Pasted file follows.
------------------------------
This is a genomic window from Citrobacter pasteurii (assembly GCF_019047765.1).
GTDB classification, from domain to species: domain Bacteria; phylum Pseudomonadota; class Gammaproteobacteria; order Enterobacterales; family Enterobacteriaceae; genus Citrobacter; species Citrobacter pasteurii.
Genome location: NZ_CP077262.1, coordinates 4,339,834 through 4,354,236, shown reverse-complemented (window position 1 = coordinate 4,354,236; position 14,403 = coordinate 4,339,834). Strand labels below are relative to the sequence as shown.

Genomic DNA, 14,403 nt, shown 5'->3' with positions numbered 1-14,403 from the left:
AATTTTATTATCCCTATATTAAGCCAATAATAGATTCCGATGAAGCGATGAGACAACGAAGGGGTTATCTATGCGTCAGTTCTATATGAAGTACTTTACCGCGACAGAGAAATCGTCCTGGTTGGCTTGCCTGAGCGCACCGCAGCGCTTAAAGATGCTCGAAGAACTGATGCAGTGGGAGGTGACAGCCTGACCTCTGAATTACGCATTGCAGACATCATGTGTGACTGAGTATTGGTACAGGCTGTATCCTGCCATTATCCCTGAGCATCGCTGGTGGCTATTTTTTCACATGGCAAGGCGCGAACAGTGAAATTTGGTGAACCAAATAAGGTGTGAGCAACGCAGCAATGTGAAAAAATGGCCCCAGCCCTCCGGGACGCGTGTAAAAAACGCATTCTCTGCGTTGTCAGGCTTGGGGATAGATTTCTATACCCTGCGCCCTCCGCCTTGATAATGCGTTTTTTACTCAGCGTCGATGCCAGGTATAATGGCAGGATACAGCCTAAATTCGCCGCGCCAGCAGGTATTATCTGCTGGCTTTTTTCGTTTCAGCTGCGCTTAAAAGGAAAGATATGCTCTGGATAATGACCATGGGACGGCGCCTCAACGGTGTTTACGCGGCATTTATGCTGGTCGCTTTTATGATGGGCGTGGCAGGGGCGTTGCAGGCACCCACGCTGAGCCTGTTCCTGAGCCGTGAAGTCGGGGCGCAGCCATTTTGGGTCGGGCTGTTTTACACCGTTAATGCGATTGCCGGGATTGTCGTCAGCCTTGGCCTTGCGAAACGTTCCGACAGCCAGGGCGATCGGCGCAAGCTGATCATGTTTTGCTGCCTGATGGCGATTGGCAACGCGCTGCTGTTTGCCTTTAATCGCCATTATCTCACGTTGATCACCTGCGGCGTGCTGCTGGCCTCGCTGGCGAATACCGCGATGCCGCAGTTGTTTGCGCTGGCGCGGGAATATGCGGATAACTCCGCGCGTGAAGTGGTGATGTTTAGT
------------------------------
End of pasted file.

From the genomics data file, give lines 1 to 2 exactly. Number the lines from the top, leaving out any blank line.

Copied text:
This is a genomic window from Citrobacter pasteurii (assembly GCF_019047765.1).
GTDB classification, from domain to species: domain Bacteria; phylum Pseudomonadota; class Gammaproteobacteria; order Enterobacterales; family Enterobacteriaceae; genus Citrobacter; species Citrobacter pasteurii.